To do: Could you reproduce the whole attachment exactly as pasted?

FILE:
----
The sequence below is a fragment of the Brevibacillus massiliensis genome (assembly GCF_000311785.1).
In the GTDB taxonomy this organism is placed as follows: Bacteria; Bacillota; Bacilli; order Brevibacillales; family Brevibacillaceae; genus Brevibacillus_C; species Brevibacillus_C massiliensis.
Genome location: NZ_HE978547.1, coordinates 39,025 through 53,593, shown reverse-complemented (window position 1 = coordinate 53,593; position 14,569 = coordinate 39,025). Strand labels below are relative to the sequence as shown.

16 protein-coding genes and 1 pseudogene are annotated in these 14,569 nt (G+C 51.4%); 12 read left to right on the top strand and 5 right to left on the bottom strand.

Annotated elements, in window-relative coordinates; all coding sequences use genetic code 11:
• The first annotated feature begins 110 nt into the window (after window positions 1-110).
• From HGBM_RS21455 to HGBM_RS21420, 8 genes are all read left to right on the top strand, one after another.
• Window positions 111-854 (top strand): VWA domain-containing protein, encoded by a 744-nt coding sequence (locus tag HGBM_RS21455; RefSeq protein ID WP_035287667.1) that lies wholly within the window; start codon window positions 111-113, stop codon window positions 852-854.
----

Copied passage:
The sequence below is a fragment of the Brevibacillus massiliensis genome (assembly GCF_000311785.1).
In the GTDB taxonomy this organism is placed as follows: Bacteria; Bacillota; Bacilli; order Brevibacillales; family Brevibacillaceae; genus Brevibacillus_C; species Brevibacillus_C massiliensis.
Genome location: NZ_HE978547.1, coordinates 39,025 through 53,593, shown reverse-complemented (window position 1 = coordinate 53,593; position 14,569 = coordinate 39,025). Strand labels below are relative to the sequence as shown.

16 protein-coding genes and 1 pseudogene are annotated in these 14,569 nt (G+C 51.4%); 12 read left to right on the top strand and 5 right to left on the bottom strand.

Annotated elements, in window-relative coordinates; all coding sequences use genetic code 11:
• The first annotated feature begins 110 nt into the window (after window positions 1-110).
• From HGBM_RS21455 to HGBM_RS21420, 8 genes are all read left to right on the top strand, one after another.
• Window positions 111-854 (top strand): VWA domain-containing protein, encoded by a 744-nt coding sequence (locus tag HGBM_RS21455; RefSeq protein ID WP_035287667.1) that lies wholly within the window; start codon window positions 111-113, stop codon window positions 852-854.